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Table 1. 
Characteristics of Respondents and Prevalence of Different Forms of Industry Relationships*
Characteristics of Respondents and Prevalence of Different Forms of Industry Relationships*
Table 2. 
Comparison of Respondents With and Without Active Research Relationship With the Pharmaceutical Industry*
Comparison of Respondents With and Without Active Research Relationship With the Pharmaceutical Industry*
Table 3. 
Relationships Between Research Sponsorship and the Development of Multiple Additional Ties With the Pharmaceutical Industry
Relationships Between Research Sponsorship and the Development of Multiple Additional Ties With the Pharmaceutical Industry
1.
Wazana  A Physicians and the pharmaceutical industry: is a gift ever just a gift? JAMA 2000;283373- 380
PubMedArticle
2.
Katz  DCaplan  ALMerz  JF Towards an understanding of the ethics of pharmaceutical industry gift-giving. Am J Bioeth 2003;339- 46
PubMedArticle
3.
Rutledge  PCrookes  DMcKinstry  BMaxwell  SR Do doctors rely on pharmaceutical industry funding to attend conferences and do they perceive that this creates bias in their drug selection? results from a questionnaire survey. Pharmacoepidemiol Drug Saf 2003;12663- 667
PubMedArticle
4.
Bodenheimer  T Uneasy alliance: clinical investigators and the pharmaceutical industry. N Engl J Med 2000;3421539- 1544
PubMedArticle
5.
Boyd  EABero  LA Assessing faculty financial relationships with industry: a case study. JAMA 2000;2842209- 2214
PubMedArticle
6.
Angell  M Is academic medicine for sale? N Engl J Med 2000;3421516- 1518
PubMedArticle
7.
Orlowski  JPVinicky  JKEdwards  SS Conflict of interests, conflicting interests and interesting conflicts: part 3. J Clin Ethics 1996;7184- 186
PubMed
8.
Dana  JLowenstein  G A social science perspective on gifts to physicians from industry. JAMA 2003;290252- 255
PubMedArticle
9.
Rhodes  RCapozzi  JD The invisible influence of industry inducements. Am J Bioeth 2003;365- 67
PubMedArticle
10.
Moynihan  R Who pays for the pizza? redefining the relationships between doctors and drug companies, 1: entanglement. BMJ 2003;3261189- 1192
PubMedArticle
11.
Boyd  EALipton  SBero  LA Implementation of financial disclosure policies to manage conflict of interest. Health Aff (Millwood) 2004;23206- 214
PubMedArticle
12.
Henry  DKerridge  IMcNeill  P  et al.  Medical specialists and pharmaceutical industry-sponsored research: a survey of Australian experience. Med J Aust 2005;182557- 560Also available at: http://mja.com.au/public/issues/182_11_060605/hen10805_fm.html. Accessed June 25, 2005
13.
Levinsky  N Nonfinancial conflicts of interest in research. N Engl J Med 2002;347759- 761
PubMedArticle
14.
Foucault  M The Birth of the Clinic. Sheridan Smith  AMtrans New York, NY Vintage Books1973;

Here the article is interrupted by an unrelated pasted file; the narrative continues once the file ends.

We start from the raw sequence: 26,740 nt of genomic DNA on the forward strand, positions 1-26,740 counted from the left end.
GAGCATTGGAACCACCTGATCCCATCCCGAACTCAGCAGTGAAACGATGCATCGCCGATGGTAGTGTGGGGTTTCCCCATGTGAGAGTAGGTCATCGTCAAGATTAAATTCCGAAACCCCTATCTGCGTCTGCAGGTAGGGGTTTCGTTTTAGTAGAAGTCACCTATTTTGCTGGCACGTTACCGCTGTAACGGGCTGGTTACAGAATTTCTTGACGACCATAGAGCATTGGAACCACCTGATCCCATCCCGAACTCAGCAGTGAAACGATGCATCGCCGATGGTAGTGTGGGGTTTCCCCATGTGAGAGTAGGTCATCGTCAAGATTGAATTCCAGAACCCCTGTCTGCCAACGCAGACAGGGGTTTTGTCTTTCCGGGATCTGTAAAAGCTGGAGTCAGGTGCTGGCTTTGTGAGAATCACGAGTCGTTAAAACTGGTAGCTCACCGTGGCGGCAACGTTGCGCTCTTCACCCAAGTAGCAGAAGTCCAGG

15.
Elliott  C Pharma goes to the laundry: public relations and the business of medical education. Hastings Cent Rep 2004;3418- 23
PubMedArticle
16.
Lipton  SBoyd  EABero  LA Conflicts of interest in academic research: policies, process, and attitudes. Account Res 2004;1183- 102
PubMedArticle
Original Investigation
November 28, 2005

Ties That BindMultiple Relationships Between Clinical Researchers and the Pharmaceutical Industry

Author Affiliations

Author Affiliations: Discipline of Clinical Pharmacology, School of Medical Practice and Population Health, University of Newcastle, Callaghan, Australia (Drs Henry, Doran, and Hill); Centre for Values Ethics and the Law in Medicine, University of Sydney, Sydney, Australia (Dr Kerridge); and School of Public Health and Community Medicine (Dr McNeill) and Department of Physiology and Pharmacology, School of Medical Sciences (Dr Day), University of New South Wales, Sydney, Australia.

Arch Intern Med. 2005;165(21):2493-2496. doi:10.1001/archinte.165.21.2493
Abstract

Background  It is believed that pharmaceutical industry sponsorship of clinical research leads to the development of multiple ties between clinicians and the pharmaceutical industry. To quantify this relationship we conducted a survey of medical specialists listed in the Medical Directory of Australia in 2002 and 2003.

Methods  A questionnaire was mailed that elicited information about all aspects of research relationships between clinicians and pharmaceutical companies. The odds of reporting multiple additional ties (financial and professional) with pharmaceutical companies by clinicians who had an active research relationship were compared with those who did not. All clinicians who returned a completed questionnaire about their research activities were included in the study.

Results  A questionnaire was mailed to 2120 medical specialists; 823 (39%) responded. Of these, 338 (41%) reported involvement in industry-sponsored research in the previous year. They were more likely than others to have been offered industry-sponsored items or activities valued at more than AU $500 (>US $382; odds ratio [OR], 3.5; 95% confidence interval [CI], 2.6-4.7) and support for attending international conferences (OR, 5.4; 95% CI, 3.9-7.4). The strongest associations were seen for acting as a paid consultant to industry (OR, 9.0; 95% CI, 3.9-20.4) and for membership on advisory boards (OR, 6.9; 95% CI, 5.1-9.6). There was a strong relationship between research collaboration and accumulation of industry ties. For 1 additional tie the OR was 2.2 (95% CI, 1.2-3.8) and rose to 6.3 (95% CI, 3.5-11.1) with 3 ties and 41.8 (95% CI, 14.5-143.4) with 6 or more ties.